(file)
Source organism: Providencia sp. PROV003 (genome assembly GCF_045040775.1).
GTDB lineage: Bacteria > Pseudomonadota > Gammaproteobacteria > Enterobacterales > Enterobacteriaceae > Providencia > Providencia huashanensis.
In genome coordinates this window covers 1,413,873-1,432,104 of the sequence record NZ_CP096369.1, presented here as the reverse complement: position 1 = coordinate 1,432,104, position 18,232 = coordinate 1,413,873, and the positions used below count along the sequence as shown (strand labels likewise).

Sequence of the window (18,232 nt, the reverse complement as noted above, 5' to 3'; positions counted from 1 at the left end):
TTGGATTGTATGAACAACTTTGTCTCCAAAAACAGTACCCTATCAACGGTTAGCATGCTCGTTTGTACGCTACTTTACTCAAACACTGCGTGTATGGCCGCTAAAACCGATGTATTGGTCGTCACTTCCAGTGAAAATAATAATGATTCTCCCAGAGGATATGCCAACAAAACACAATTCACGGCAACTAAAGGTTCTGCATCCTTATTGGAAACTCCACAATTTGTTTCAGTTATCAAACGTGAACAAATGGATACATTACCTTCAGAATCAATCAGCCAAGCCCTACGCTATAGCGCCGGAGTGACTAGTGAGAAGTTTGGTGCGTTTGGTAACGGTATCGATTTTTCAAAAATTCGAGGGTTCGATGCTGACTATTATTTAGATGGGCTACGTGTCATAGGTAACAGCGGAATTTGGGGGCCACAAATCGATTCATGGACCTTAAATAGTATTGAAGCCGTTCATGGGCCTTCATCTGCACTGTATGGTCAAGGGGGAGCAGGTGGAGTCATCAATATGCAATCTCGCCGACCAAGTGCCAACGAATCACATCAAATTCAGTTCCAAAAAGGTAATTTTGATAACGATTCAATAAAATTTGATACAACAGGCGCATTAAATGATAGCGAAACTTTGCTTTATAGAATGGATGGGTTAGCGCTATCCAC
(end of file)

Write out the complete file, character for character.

Source organism: Providencia sp. PROV003 (genome assembly GCF_045040775.1).
GTDB lineage: Bacteria > Pseudomonadota > Gammaproteobacteria > Enterobacterales > Enterobacteriaceae > Providencia > Providencia huashanensis.
In genome coordinates this window covers 1,413,873-1,432,104 of the sequence record NZ_CP096369.1, presented here as the reverse complement: position 1 = coordinate 1,432,104, position 18,232 = coordinate 1,413,873, and the positions used below count along the sequence as shown (strand labels likewise).

Sequence of the window (18,232 nt, the reverse complement as noted above, 5' to 3'; positions counted from 1 at the left end):
TTGGATTGTATGAACAACTTTGTCTCCAAAAACAGTACCCTATCAACGGTTAGCATGCTCGTTTGTACGCTACTTTACTCAAACACTGCGTGTATGGCCGCTAAAACCGATGTATTGGTCGTCACTTCCAGTGAAAATAATAATGATTCTCCCAGAGGATATGCCAACAAAACACAATTCACGGCAACTAAAGGTTCTGCATCCTTATTGGAAACTCCACAATTTGTTTCAGTTATCAAACGTGAACAAATGGATACATTACCTTCAGAATCAATCAGCCAAGCCCTACGCTATAGCGCCGGAGTGACTAGTGAGAAGTTTGGTGCGTTTGGTAACGGTATCGATTTTTCAAAAATTCGAGGGTTCGATGCTGACTATTATTTAGATGGGCTACGTGTCATAGGTAACAGCGGAATTTGGGGGCCACAAATCGATTCATGGACCTTAAATAGTATTGAAGCCGTTCATGGGCCTTCATCTGCACTGTATGGTCAAGGGGGAGCAGGTGGAGTCATCAATATGCAATCTCGCCGACCAAGTGCCAACGAATCACATCAAATTCAGTTCCAAAAAGGTAATTTTGATAACGATTCAATAAAATTTGATACAACAGGCGCATTAAATGATAGCGAAACTTTGCTTTATAGAATGGATGGGTTAGCGCTATCCAC